• Is obsessed with his backpack. Noodle "gave" it to him when she was born and he wears it the entire time he's in Sunday school, except when they have to change his diaper. Pretty sure he's convinced that he's the coolest kid in the class when he wears it. Love that burgeoning independence!
  • Is a little encourager. Exhibit A: my parents live on a mountain and when we drove to the top of it recently, he put his little fists up in the air and yelled, "Hurray, Mommy! You made it up the mountain!" Thanks, Moo.
  • Skills: can count to 10, sing the ABCs, identify several letters, knows what letter his name starts with, can (kind of) jump, and talks and talks and talks. Oh, and he's really good at pushing mommy's buttons too. 
  • Loves water...sometimes a little too much. Would play in the hose in 55 degree weather if we let him, loves to play in the rain, has no fear of pools, and would splash all the water out of the bath and onto the bathroom floor if it weren't a no-no. 
  • Foods he loves: Will eat almost anything, but LOVES M&Ms, sunflower seeds, black olives, fruit leather, macaroni and cheese, banana bread, and cereal. 
  • Loves to be outside and get dirty. Give him some open space, a stick, some spider webs, and some acorns and this kid could entertain himself for a while. 
We are so grateful to know and love this boy, and I'm grateful to get to spend my days with him in sweet (sometimes trying) simplicity. As he says, "Daddy work at hospital. Mommy stay home play cars with Moo." Yep, that's pretty much my job. And it's awesome.

Tuesday, November 5, 2013

WOAH my goodness.

It's like I've been running a 10-minute mile for the past two years, on fairly flat terrain. And now. Y'all, I'm out of shape. Now it's the same race, but someone just told me that I need to run it faster and do all kinds of crazy hills and I. Feel. Winded.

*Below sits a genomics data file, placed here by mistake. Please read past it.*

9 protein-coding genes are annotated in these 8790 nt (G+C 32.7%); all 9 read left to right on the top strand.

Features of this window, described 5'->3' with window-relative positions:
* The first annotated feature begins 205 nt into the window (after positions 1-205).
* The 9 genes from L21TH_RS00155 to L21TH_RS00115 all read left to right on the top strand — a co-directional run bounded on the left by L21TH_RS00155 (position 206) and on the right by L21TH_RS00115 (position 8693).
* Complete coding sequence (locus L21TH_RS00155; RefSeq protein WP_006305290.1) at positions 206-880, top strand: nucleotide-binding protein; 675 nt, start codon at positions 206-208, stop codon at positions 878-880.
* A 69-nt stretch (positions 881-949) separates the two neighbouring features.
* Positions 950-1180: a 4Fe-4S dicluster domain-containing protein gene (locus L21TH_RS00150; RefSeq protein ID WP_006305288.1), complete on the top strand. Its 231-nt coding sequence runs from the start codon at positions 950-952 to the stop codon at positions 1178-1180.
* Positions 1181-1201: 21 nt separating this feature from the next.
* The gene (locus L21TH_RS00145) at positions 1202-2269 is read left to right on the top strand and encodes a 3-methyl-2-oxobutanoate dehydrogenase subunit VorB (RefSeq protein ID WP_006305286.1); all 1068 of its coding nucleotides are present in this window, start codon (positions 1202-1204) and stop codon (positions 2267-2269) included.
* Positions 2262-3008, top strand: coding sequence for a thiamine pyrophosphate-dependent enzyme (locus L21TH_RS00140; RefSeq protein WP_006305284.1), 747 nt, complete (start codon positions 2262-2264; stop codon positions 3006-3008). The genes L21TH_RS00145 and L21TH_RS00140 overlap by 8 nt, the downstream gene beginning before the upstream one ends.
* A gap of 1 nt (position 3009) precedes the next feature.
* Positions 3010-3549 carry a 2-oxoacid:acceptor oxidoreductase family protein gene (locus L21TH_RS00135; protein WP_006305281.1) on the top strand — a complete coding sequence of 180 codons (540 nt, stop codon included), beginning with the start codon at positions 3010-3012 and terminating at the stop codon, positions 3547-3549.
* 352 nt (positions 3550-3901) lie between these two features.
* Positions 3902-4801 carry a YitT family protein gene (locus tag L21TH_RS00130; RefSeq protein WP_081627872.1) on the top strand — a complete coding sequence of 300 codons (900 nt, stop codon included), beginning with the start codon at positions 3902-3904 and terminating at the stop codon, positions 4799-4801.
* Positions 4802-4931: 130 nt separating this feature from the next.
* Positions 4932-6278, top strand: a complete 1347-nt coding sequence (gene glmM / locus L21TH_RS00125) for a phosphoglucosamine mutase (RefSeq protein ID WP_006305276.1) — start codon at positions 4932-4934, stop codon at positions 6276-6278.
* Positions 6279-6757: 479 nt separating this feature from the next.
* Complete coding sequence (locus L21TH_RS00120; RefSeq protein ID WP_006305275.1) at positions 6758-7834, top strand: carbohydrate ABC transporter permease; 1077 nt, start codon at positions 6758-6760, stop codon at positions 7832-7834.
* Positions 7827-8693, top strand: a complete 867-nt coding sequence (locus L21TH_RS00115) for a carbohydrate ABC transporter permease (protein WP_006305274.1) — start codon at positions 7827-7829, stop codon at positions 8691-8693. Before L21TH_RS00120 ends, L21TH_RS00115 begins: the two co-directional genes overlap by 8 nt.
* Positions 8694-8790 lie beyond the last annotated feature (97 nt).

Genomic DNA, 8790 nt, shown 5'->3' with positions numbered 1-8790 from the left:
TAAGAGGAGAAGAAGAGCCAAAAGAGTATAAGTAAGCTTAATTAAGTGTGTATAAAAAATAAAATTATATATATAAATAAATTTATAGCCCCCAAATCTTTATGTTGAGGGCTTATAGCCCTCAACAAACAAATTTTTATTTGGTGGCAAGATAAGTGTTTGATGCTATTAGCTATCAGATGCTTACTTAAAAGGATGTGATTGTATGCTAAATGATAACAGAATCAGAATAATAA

BUT. It's a good kind of winded. The pushing-yourself-beyond-what-you-think-you-can-do kind of good. The I'm-stronger-than-I-think kind of good. The this-is-so-very-worth-it kind of good.

That's what having two kids under two has been like for me. I've decided a few things in the last couple of weeks, the first being that I will probably write only in bullet points from here on out since that's about all I have time for, so here are a few thoughts from the first three weeks with two under two:

  • Someone will need me 99% of the day. Someone will be crying 50% of the day. I will change an average of 15 diapers a day. I will average 5 hours of sleep a day...interrupted. It will all be fine. Really. God gives what we need for each moment, and it's enough.
  • I either going to gain a bunch of weight from eating convenience food on the go all day, or lose a lot of weight because after feeding all the chicks, this mama bird might not have time to feed herself. Hopefully, it's neither of those scenarios, but you get the idea: time to eat is limited, distracted, and almost always coupled with at least one other task.
  • Speaking of multi-tasking, it IS possible to nurse, feed a toddler, and feed yourself at the same time. Booyah.
  • I've stopped washing my hair every day. Do the math: faster shower = more time to sleep. No-brainer. The old me would say that was gross, even though I know all the salon people out there say it's actually better for your hair to wash it less often. I liked the smell and feel of clean hair every day. But dry shampoo is awesome. And fast.
  • Speaking of sleep, Noodle is actually a great sleeper, but she's still a newborn, so my sleep is clearly interrupted and brief. But I've started seeing all 24 hours of the day as viable time to sleep, which has made being up at weird times more bearable. Up from 1-2 a.m.? No problem. I can go to bed at 7:30 p.m. if I want to. My goal is to get at least 5 hours of sleep cumulatively in a 24-hour period. While it's not optimal sleep, it's what I've determined is functional for me. So far, I'm meeting my goal every day, and usually exceeding it a little.